Rocket engine combustion chambers, propellant injectors, and nozzles are 3D printed, as are turbine blades in turbo pumps because machining turbine blades from billets takes weeks and printing takes hours, with almost no material waste.  Rocket engines are super high pressure pressure vessels.  If you can print rocket engine parts pressurized to hundreds of atmospheres, then you can also print low pressure metal storage tanks.  It's also possible to repair these items with 3D printers in a process analogous to welding.

The main component of a generator is the copper wiring.  Where are you going to get the copper from on Mars?  Are you going to wrap the copper wiring by hand? 

You need backup magnetrons and wave guides for the habitat microwave and two backups for the WAVAR unit. 

There is a lot more water in the ground than the atmosphere?  There is but it's frozen and mixed with salt, frozen CO2, and it's deep.  The atmosphere is at our base. 

The Voxel 8 is a circuit printer.  It will make chips.  The maximum size chip it can make is 100mm by 150 mm by 100 mm, so not even 1/2".  It won't make large metal components.  You and Louis keep linking me to machines that make one particular thing and you're trying to say that because it's called a 3D printer that it can make everything that any other 3D printer can make.  It doesn't work like that.  There are different kinds of 3D printers.  And instead of shipping this Voxel 8 machine to Mars we could ship a one thousand year supply of chips to Mars. 

Rocket engines can be 3D printed?  Not with a Voxel 8 they can't.  That is a different 3D printer.  They're not the same machine, they may use the same process but it takes different machines to make different things.  Where are you going to get the titanium from on Mars?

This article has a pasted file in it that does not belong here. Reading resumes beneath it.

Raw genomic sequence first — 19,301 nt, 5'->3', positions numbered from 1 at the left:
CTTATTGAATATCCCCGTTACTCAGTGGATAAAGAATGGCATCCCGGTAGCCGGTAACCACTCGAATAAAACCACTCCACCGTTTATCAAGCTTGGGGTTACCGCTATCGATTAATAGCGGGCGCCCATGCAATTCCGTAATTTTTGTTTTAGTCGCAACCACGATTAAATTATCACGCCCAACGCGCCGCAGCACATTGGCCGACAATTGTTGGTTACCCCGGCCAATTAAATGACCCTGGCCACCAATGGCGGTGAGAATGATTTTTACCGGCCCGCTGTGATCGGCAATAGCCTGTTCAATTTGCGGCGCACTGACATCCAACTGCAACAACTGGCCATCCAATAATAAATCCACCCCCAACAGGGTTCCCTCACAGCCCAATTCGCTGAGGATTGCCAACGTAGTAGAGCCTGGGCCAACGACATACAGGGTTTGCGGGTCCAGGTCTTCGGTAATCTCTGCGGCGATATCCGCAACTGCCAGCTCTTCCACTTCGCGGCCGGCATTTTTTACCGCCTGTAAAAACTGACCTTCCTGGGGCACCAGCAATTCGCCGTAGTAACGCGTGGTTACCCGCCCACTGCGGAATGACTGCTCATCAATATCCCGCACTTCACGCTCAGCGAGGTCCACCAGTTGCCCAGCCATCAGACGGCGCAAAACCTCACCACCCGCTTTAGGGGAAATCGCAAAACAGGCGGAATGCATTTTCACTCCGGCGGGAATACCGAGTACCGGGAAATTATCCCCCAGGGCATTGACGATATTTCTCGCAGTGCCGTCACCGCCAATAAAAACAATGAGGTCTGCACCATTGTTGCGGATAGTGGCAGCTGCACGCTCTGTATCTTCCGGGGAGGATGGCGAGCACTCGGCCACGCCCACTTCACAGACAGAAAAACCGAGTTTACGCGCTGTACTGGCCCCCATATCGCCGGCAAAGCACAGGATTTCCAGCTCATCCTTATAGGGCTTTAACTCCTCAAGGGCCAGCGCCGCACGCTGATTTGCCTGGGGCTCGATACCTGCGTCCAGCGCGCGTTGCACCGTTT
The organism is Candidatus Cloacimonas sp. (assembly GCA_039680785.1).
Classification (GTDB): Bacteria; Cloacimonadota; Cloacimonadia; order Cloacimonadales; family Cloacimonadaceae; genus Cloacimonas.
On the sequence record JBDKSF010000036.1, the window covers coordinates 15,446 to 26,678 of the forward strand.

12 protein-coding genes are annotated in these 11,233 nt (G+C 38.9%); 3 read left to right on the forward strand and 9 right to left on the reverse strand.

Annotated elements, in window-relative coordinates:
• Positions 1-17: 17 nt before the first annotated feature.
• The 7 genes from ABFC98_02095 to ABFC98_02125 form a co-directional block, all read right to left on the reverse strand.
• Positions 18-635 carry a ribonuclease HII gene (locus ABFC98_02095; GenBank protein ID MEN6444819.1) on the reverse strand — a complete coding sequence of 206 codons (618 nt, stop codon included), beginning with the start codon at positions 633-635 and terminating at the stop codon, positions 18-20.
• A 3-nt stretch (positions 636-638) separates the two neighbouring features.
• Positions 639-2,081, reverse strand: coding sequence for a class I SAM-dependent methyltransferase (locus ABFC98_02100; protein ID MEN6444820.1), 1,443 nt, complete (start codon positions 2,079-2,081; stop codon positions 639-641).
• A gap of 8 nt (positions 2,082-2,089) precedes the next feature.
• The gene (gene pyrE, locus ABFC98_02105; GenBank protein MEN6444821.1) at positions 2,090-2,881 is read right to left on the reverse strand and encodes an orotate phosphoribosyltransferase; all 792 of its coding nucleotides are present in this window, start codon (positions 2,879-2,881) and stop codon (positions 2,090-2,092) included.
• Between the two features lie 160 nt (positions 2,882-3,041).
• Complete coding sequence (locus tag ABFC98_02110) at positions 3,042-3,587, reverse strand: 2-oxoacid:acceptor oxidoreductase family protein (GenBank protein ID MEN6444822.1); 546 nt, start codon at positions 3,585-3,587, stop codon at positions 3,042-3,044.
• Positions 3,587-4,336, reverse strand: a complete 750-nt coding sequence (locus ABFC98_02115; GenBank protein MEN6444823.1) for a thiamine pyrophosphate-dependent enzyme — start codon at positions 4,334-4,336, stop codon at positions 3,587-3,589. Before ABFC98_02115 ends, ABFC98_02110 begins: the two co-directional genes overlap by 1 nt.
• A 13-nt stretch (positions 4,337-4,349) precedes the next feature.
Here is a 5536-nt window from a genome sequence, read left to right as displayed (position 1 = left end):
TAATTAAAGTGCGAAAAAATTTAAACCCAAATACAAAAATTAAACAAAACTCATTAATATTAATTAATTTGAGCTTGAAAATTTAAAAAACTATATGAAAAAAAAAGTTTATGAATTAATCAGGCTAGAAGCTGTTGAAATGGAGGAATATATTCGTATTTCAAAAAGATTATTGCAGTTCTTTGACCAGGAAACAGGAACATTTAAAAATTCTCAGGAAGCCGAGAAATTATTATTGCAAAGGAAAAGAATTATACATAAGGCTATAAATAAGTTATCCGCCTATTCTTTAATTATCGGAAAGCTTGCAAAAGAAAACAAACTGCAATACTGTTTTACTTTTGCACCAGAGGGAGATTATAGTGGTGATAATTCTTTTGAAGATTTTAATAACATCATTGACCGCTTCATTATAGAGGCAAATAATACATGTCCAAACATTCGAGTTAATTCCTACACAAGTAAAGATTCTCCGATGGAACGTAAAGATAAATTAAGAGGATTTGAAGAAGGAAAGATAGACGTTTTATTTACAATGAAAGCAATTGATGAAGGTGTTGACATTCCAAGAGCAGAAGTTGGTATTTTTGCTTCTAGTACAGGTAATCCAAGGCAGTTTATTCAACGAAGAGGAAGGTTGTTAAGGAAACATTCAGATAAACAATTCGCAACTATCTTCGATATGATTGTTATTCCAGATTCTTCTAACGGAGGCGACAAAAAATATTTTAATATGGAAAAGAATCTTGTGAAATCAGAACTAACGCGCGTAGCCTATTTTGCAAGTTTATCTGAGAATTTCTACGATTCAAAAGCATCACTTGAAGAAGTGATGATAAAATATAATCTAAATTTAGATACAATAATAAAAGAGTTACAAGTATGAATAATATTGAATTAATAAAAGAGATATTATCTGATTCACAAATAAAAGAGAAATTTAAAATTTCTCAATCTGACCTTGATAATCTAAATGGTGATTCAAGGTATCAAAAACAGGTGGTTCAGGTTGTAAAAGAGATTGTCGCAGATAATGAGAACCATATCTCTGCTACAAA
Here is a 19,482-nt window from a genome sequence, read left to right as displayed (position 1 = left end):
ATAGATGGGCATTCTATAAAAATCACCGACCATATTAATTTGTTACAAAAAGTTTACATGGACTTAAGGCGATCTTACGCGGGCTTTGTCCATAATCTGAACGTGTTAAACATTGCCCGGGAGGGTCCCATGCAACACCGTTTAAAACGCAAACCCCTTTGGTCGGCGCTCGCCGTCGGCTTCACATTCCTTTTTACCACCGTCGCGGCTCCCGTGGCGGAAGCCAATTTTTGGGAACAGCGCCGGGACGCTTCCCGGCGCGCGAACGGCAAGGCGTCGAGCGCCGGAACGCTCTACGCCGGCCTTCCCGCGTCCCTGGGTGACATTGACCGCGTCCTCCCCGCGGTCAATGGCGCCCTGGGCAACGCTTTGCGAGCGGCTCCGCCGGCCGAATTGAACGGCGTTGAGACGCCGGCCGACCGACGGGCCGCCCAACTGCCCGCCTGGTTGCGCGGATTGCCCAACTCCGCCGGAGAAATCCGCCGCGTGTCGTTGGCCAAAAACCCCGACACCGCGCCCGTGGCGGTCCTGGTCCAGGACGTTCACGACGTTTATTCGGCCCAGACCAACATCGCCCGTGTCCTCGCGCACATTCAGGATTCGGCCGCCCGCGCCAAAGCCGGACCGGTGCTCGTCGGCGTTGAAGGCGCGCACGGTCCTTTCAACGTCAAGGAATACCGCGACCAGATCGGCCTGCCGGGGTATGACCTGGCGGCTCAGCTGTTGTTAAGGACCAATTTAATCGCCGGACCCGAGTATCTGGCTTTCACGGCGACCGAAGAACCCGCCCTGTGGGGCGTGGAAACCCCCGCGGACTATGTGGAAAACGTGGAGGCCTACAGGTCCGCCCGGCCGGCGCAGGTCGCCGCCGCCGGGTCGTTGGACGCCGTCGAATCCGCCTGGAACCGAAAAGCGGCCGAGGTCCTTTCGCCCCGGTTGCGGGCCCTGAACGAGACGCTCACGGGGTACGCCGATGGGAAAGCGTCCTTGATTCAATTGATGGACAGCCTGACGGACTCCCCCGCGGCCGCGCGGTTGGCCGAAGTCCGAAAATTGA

And the settlers on Mars will have too many rocket engines already sitting around in the Mars Habs that landed them there and the supply landers.

Last edited by Dook (2017-05-04 17:08:42)

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#121 2017-05-04 18:25:56

RobertDyck
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From: Winnipeg, Canada
Registered: 2002-08-20
Posts: 7,291
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Re: Air. Shelter. Water. Food.

Dook is obsessed with 3D printing. I think he believes the only manufacturing possible on Mars must be done that way. A 3D printer is automated, doesn't require skill. Just plug select your design, fill the hoppers, turn it on and wait for it to finish. That tells me he's never made anything. Ever fabricated anything out of wood, plastic, metal? I have. Ever operated a lathe? And I don't mean a CNC lathe, I mean a manual one. I have.

Ever designed and etched a printed circuit board by hand? I have. My first modem was a 300 baud Hayes external, but for one computer I designed a circuit board for a dial-up modem, hand etched a 2 sided board, hand drilled holes for integrated components, hand soldered everything in place. It worked: 1200 baud.

GW Johnson has pointed out some parts can be 3D printed, others cannot. Fine, we aren't restricted to 3D printing on Mars. We can use normal tools.

For an earlier computer I fabricated a back plate with a connectors for printer and serial port. I used a hand drill to cut holes for the DB25 connector, used a hack saw to cut the rough shape, then a file to finish the shape. For mounting points I used a drill, and tap-and-die set to tap threads into the steel plate. None of this was 3D printed, none was CNC, it was all done with hand tools.

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#122 2017-05-04 19:10:18

Dook
Banned
From: USA
Registered: 2004-01-09
Posts: 1,409

Re: Air. Shelter. Water. Food.

RobertDyck wrote:

Dook is obsessed with 3D printing. I think he believes the only manufacturing possible on Mars must be done that way. A 3D printer is automated, doesn't require skill. Just plug select your design, fill the hoppers, turn it on and wait for it to finish. That tells me he's never made anything. Ever fabricated anything out of wood, plastic, metal? I have. Ever operated a lathe? And I don't mean a CNC lathe, I mean a manual one. I have.

Ever designed and etched a printed circuit board by hand? I have. My first modem was a 300 baud Hayes external, but for one computer I designed a circuit board for a dial-up modem, hand etched a 2 sided board, hand drilled holes for integrated components, hand soldered everything in place. It worked: 1200 baud.

GW Johnson has pointed out some parts can be 3D printed, others cannot. Fine, we aren't restricted to 3D printing on Mars. We can use normal tools.